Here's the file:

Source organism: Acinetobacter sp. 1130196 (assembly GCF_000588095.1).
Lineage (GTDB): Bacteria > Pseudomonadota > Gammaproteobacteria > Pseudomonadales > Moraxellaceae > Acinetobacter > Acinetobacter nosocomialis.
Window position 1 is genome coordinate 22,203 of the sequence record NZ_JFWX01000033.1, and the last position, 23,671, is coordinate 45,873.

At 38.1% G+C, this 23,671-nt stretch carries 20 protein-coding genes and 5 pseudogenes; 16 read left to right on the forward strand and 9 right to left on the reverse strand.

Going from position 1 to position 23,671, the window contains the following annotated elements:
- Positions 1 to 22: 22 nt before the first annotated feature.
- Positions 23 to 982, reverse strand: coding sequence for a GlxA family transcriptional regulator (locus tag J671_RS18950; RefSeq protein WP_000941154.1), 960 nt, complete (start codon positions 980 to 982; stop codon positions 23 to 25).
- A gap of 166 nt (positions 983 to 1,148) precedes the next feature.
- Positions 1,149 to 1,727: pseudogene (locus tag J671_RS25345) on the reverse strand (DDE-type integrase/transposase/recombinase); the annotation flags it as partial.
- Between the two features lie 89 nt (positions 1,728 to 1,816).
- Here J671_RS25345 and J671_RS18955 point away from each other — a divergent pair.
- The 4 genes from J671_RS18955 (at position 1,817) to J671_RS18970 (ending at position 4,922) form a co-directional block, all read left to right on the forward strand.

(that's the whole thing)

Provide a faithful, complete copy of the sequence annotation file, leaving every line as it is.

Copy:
Source organism: Acinetobacter sp. 1130196 (assembly GCF_000588095.1).
Lineage (GTDB): Bacteria > Pseudomonadota > Gammaproteobacteria > Pseudomonadales > Moraxellaceae > Acinetobacter > Acinetobacter nosocomialis.
Window position 1 is genome coordinate 22,203 of the sequence record NZ_JFWX01000033.1, and the last position, 23,671, is coordinate 45,873.

At 38.1% G+C, this 23,671-nt stretch carries 20 protein-coding genes and 5 pseudogenes; 16 read left to right on the forward strand and 9 right to left on the reverse strand.

Going from position 1 to position 23,671, the window contains the following annotated elements:
- Positions 1 to 22: 22 nt before the first annotated feature.
- Positions 23 to 982, reverse strand: coding sequence for a GlxA family transcriptional regulator (locus tag J671_RS18950; RefSeq protein WP_000941154.1), 960 nt, complete (start codon positions 980 to 982; stop codon positions 23 to 25).
- A gap of 166 nt (positions 983 to 1,148) precedes the next feature.
- Positions 1,149 to 1,727: pseudogene (locus tag J671_RS25345) on the reverse strand (DDE-type integrase/transposase/recombinase); the annotation flags it as partial.
- Between the two features lie 89 nt (positions 1,728 to 1,816).
- Here J671_RS25345 and J671_RS18955 point away from each other — a divergent pair.
- The 4 genes from J671_RS18955 (at position 1,817) to J671_RS18970 (ending at position 4,922) form a co-directional block, all read left to right on the forward strand.